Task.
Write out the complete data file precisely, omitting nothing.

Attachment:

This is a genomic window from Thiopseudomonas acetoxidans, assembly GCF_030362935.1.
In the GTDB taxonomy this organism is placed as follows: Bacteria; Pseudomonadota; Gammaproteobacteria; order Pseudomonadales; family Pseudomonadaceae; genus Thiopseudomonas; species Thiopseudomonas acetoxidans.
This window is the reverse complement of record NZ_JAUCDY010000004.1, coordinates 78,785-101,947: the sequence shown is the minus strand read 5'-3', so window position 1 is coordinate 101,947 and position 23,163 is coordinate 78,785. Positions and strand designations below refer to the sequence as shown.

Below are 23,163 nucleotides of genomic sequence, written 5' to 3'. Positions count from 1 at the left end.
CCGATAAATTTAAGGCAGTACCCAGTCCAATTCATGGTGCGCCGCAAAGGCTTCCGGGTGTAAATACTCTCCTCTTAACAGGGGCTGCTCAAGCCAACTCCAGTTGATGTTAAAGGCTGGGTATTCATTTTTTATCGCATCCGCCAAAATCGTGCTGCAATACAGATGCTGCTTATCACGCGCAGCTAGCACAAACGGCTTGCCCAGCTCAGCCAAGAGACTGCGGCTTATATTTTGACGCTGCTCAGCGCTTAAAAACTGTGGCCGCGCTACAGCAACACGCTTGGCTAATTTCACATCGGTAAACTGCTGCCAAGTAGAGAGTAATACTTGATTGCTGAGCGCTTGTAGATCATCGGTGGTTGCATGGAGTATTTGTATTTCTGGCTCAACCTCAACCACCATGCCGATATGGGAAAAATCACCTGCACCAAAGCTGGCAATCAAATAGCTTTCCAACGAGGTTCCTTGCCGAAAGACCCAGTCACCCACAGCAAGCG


This is a genomic window from Thiopseudomonas acetoxidans, assembly GCF_030362935.1.
In the GTDB taxonomy this organism is placed as follows: Bacteria; Pseudomonadota; Gammaproteobacteria; order Pseudomonadales; family Pseudomonadaceae; genus Thiopseudomonas; species Thiopseudomonas acetoxidans.
This window is the reverse complement of record NZ_JAUCDY010000004.1, coordinates 78,785-101,947: the sequence shown is the minus strand read 5'-3', so window position 1 is coordinate 101,947 and position 23,163 is coordinate 78,785. Positions and strand designations below refer to the sequence as shown.

Below are 23,163 nucleotides of genomic sequence, written 5' to 3'. Positions count from 1 at the left end.
CCGATAAATTTAAGGCAGTACCCAGTCCAATTCATGGTGCGCCGCAAAGGCTTCCGGGTGTAAATACTCTCCTCTTAACAGGGGCTGCTCAAGCCAACTCCAGTTGATGTTAAAGGCTGGGTATTCATTTTTTATCGCATCCGCCAAAATCGTGCTGCAATACAGATGCTGCTTATCACGCGCAGCTAGCACAAACGGCTTGCCCAGCTCAGCCAAGAGACTGCGGCTTATATTTTGACGCTGCTCAGCGCTTAAAAACTGTGGCCGCGCTACAGCAACACGCTTGGCTAATTTCACATCGGTAAACTGCTGCCAAGTAGAGAGTAATACTTGATTGCTGAGCGCTTGTAGATCATCGGTGGTTGCATGGAGTATTTGTATTTCTGGCTCAACCTCAACCACCATGCCGATATGGGAAAAATCACCTGCACCAAAGCTGGCAATCAAATAGCTTTCCAACGAGGTTCCTTGCCGAAAGACCCAGTCACCCACAGCAAGCG